Julie Cresswell, 46, lives in Nottingham with children, Holly, seven, and Theodore, 10 months. She also has Amelia, 19, and James, 17.
I wasn’t really “with” Theodore’s dad and when I discovered I was pregnant, I decided I could cope alone.
And as I watched this little thing kicking inside me at my 12-week scan I was filled with excitement for the future.
Suddenly, the sonographer said she needed a second opinion. There was a problem with my baby’s lungs.
Because I’m over 40, Down’s syndrome was something I’d considered. But I didn’t want them to look for it because it wouldn’t change anything.
The consultant explained my son had fluid on the lungs and could have Down’s syndrome.
He said I should consider abortion but I’d already made a decision to have this baby and no disability would change that.
I had to be scanned every six weeks and termination was often mentioned but I refused.
I tried to be positive and friends were supportive. Amelia followed the Down’s syndrome storyline on EastEnders, which helped her understand the condition. I read a lot and was open with Holly about it. If we saw a disabled child she’d say: “Our baby might be like that.”
At 33 weeks, Theodore was born by caesarean and put in neonatal intensive care.
I was given a picture of him. Then I knew for sure he had Down’s syndrome. He had the symptomatic gap between his toes I’d read about.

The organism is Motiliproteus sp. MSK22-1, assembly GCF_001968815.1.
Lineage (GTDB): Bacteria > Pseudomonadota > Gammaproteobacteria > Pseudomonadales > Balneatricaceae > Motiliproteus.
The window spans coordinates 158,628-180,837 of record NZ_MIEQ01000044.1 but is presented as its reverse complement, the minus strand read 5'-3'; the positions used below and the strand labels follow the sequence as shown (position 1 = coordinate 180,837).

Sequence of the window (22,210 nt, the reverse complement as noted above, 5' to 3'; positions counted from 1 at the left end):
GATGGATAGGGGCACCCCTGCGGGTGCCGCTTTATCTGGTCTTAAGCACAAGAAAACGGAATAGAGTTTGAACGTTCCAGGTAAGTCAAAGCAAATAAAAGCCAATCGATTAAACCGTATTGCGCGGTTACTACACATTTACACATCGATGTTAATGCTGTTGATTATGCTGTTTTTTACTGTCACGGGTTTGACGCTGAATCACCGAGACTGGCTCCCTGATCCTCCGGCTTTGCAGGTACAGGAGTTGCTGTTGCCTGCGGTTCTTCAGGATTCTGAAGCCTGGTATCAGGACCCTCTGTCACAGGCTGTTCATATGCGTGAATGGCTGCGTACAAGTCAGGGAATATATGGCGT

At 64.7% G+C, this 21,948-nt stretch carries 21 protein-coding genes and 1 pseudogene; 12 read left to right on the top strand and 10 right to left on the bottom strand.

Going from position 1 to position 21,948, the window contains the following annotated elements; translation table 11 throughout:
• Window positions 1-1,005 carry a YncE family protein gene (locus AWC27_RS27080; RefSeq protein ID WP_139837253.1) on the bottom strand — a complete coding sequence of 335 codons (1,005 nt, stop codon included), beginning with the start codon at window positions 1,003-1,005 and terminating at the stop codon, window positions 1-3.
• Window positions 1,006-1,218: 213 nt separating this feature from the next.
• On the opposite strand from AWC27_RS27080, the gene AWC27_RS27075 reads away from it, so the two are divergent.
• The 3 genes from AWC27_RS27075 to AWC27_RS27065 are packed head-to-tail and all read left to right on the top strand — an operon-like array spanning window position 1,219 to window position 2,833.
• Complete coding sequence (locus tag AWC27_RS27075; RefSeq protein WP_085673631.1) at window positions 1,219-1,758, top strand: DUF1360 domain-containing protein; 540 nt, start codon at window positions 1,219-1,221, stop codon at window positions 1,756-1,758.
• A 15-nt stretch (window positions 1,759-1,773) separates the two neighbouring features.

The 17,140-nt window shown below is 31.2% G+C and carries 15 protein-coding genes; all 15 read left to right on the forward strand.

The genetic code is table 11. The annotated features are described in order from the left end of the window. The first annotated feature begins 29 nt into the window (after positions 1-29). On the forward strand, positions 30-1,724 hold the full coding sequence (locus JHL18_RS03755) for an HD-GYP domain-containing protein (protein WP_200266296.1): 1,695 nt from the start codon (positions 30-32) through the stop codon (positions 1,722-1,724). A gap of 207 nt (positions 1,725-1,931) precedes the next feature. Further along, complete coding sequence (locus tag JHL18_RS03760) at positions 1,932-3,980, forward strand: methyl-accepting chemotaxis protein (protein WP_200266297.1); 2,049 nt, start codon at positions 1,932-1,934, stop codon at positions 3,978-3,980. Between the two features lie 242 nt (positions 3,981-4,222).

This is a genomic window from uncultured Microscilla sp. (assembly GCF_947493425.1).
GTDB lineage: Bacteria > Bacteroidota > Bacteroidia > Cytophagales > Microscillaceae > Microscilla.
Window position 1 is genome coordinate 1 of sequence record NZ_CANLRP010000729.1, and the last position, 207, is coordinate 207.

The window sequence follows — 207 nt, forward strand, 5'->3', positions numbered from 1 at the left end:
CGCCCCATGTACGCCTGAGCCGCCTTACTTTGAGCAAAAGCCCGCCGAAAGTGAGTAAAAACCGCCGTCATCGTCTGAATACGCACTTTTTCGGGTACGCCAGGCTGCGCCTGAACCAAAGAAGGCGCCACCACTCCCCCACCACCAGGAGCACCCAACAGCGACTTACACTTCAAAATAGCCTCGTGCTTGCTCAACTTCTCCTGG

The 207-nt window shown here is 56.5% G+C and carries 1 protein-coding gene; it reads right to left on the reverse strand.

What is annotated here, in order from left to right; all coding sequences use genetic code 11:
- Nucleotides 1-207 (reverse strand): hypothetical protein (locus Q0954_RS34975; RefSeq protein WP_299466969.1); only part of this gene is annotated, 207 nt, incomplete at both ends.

He had blood transfusions and so much fluid drained at one point his lungs collapsed and I nearly lost him.
Today, he has bowel problems and gastric reflux so is often sick. At nearly a year he’s only just sitting up. He can’t feed himself but he’s making good progress, though he’ll always be behind.
People often stare and at some baby groups mothers move their children away. There’s a group at the hospital especially for babies with disabilities and I get a lot of support there, and Holly is so helpful.
Some days fear takes over. Being an older mum, I worry what will happen to Theodore if I die. I worry about his education and long-term health, too. But, despite it all, I never regret my decision to have him.
Julie is supported by Contact a Family, which organises events and workshops, and campaigns for the rights of families with disabled children. Freephone 0808 808 3555.
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